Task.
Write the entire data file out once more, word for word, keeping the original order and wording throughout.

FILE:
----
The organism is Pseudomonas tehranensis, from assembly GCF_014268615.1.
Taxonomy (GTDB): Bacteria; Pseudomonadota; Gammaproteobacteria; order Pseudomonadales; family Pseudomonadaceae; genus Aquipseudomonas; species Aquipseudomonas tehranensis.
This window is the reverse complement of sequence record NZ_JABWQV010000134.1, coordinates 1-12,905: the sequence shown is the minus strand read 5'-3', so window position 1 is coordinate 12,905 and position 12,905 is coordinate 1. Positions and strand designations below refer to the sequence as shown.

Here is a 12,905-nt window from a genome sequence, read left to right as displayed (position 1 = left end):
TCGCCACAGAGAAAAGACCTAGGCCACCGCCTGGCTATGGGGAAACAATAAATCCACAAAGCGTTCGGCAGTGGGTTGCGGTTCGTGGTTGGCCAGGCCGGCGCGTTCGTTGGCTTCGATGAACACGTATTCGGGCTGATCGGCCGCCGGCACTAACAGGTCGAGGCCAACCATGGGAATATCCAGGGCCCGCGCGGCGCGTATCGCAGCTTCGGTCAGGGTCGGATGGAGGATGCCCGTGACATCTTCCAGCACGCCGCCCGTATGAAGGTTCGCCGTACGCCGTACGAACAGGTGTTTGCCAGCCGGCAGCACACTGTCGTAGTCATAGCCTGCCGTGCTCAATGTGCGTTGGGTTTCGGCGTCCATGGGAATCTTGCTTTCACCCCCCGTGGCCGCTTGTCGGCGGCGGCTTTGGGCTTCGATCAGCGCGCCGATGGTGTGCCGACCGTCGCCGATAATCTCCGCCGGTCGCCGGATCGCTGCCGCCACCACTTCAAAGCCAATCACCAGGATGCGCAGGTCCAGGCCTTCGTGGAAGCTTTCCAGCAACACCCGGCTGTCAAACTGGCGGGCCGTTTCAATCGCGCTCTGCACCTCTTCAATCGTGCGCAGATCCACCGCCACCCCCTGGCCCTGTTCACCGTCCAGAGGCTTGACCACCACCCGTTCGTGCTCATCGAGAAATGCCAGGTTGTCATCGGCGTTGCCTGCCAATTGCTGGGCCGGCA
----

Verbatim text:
The organism is Pseudomonas tehranensis, from assembly GCF_014268615.1.
Taxonomy (GTDB): Bacteria; Pseudomonadota; Gammaproteobacteria; order Pseudomonadales; family Pseudomonadaceae; genus Aquipseudomonas; species Aquipseudomonas tehranensis.
This window is the reverse complement of sequence record NZ_JABWQV010000134.1, coordinates 1-12,905: the sequence shown is the minus strand read 5'-3', so window position 1 is coordinate 12,905 and position 12,905 is coordinate 1. Positions and strand designations below refer to the sequence as shown.

Here is a 12,905-nt window from a genome sequence, read left to right as displayed (position 1 = left end):
TCGCCACAGAGAAAAGACCTAGGCCACCGCCTGGCTATGGGGAAACAATAAATCCACAAAGCGTTCGGCAGTGGGTTGCGGTTCGTGGTTGGCCAGGCCGGCGCGTTCGTTGGCTTCGATGAACACGTATTCGGGCTGATCGGCCGCCGGCACTAACAGGTCGAGGCCAACCATGGGAATATCCAGGGCCCGCGCGGCGCGTATCGCAGCTTCGGTCAGGGTCGGATGGAGGATGCCCGTGACATCTTCCAGCACGCCGCCCGTATGAAGGTTCGCCGTACGCCGTACGAACAGGTGTTTGCCAGCCGGCAGCACACTGTCGTAGTCATAGCCTGCCGTGCTCAATGTGCGTTGGGTTTCGGCGTCCATGGGAATCTTGCTTTCACCCCCCGTGGCCGCTTGTCGGCGGCGGCTTTGGGCTTCGATCAGCGCGCCGATGGTGTGCCGACCGTCGCCGATAATCTCCGCCGGTCGCCGGATCGCTGCCGCCACCACTTCAAAGCCAATCACCAGGATGCGCAGGTCCAGGCCTTCGTGGAAGCTTTCCAGCAACACCCGGCTGTCAAACTGGCGGGCCGTTTCAATCGCGCTCTGCACCTCTTCAATCGTGCGCAGATCCACCGCCACCCCCTGGCCCTGTTCACCGTCCAGAGGCTTGACCACCACCCGTTCGTGCTCATCGAGAAATGCCAGGTTGTCATCGGCGTTGCCTGCCAATTGCTGGGCCGGCA